Sometimes, when the ache of her son’s death cuts deeper than usual, Constance Malcolm says she can feel his spirit wash over her like a warm whisper. But in the three years since 18-year-old Ramarley Graham was shot and killed by police in their Bronx apartment, his mother’s fight for justice has been cold and elusive.
“I will never be at peace until they are held accountable for Ramarley's death,” Malcolm said on a recent afternoon, nestled on a well-worn couch that sits about 20 feet from where a cop fired a bullet into her son’s heart.
Richard Haste, the New York police officer who pulled the trigger on that day in February 2012, was eventually indicted on a charge of manslaughter. But a judge later threw out the indictment because of a technicality. After a second grand jury declined to indict Haste, Malcolm’s last best chance at justice would have come from the federal government.
So she turned to the Justice Department, hopeful authorities there would see what her family and thousands of supporters contend is a clear cut case of police brutality and a violation of her son’s civil rights.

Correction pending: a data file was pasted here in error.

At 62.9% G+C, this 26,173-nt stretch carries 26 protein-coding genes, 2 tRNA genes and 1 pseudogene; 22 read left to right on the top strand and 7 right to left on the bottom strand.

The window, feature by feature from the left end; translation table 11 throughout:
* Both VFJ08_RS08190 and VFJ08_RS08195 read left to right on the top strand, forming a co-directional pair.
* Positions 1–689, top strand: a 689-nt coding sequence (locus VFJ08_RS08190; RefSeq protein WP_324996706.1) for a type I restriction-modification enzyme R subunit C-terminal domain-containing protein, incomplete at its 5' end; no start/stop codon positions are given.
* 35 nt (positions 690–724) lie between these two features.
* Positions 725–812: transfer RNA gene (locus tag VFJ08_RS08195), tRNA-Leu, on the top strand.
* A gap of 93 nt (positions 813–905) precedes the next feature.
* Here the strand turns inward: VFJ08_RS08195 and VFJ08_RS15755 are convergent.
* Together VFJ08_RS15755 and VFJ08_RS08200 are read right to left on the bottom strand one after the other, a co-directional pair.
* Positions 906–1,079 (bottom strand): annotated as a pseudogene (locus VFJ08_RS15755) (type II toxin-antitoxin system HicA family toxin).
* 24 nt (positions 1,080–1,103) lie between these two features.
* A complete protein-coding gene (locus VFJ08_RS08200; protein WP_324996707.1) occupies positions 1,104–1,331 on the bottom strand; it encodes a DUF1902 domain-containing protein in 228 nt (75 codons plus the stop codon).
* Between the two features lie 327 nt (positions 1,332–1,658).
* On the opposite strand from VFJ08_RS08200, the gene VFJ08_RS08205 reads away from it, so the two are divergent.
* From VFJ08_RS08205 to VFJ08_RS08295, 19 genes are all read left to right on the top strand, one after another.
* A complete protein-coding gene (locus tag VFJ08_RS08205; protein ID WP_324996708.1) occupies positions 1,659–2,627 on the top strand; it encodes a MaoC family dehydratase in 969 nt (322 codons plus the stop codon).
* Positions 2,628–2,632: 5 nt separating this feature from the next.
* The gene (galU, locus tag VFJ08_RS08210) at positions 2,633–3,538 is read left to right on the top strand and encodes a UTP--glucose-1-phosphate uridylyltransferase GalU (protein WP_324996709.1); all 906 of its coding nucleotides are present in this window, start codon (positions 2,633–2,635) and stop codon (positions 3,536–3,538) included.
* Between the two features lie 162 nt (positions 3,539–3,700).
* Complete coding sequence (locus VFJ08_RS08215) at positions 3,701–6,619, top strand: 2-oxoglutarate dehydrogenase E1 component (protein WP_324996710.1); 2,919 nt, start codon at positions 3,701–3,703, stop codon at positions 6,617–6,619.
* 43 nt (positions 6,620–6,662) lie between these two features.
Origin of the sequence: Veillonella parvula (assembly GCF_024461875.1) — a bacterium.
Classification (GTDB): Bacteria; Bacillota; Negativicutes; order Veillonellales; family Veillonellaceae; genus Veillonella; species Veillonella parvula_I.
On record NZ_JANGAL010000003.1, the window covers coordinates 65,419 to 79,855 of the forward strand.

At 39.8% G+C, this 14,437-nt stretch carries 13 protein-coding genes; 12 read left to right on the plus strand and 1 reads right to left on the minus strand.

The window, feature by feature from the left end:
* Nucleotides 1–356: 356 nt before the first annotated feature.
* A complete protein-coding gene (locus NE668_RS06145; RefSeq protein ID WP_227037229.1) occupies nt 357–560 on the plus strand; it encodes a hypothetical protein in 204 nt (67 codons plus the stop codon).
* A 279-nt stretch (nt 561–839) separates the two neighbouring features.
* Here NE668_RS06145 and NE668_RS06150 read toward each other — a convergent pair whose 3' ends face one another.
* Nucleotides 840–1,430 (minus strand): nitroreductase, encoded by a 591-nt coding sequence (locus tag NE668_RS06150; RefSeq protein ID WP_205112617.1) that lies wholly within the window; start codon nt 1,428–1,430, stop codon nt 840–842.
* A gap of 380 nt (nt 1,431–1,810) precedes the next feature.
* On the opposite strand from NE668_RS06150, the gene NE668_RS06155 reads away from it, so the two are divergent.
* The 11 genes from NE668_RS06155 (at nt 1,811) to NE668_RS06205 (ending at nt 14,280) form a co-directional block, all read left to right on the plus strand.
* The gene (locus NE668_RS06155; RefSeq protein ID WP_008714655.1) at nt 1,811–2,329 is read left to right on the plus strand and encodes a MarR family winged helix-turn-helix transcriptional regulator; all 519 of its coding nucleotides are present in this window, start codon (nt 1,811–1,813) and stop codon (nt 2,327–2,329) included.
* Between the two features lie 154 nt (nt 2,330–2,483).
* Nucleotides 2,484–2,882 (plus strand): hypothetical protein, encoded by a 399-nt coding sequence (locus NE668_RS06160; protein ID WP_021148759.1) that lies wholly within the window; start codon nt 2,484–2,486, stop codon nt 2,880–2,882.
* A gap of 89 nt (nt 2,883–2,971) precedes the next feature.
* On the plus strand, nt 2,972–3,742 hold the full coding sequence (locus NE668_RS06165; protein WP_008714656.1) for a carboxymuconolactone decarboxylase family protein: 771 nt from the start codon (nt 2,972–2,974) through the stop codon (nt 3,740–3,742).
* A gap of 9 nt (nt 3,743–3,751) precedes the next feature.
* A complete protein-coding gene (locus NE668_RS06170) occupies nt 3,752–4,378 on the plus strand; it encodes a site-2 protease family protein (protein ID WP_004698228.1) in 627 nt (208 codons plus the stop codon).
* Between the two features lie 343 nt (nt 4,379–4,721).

The list of young unarmed African-Americans killed by police or other white authorities has continued to expand as the killers have escaped prosecution or conviction in state courts. And more and more, the victim’s families have turned to the Justice Department seeking relief, but to little avail.
Ramarley Graham was killed after police officers stormed his family’s apartment without a warrant and kicked in several doors before cornering him in the bathroom, shooting him dead. The officers said Graham was trying to flush a bag of marijuana down the toilet, and that he feared he was reaching for a gun in his waistband. No gun was ever recovered.
Supporters of Graham’s family held vigils and protests as the case against Haste withered in the courts. For months, Malcolm and a small army lobbied U.S. Attorney Preet Bharara of the Southern District of New York to take on the case and pressured federal authorities to take a deeper look into the killing. With the help of a national advocacy group, Malcolm launched a petition drive calling for a Justice Department investigation that garnered more than 32,000 signatures.
Finally, last September, the DOJ announced that it would indeed open a civil rights investigation into Graham’s killing.
That was nearly six months ago.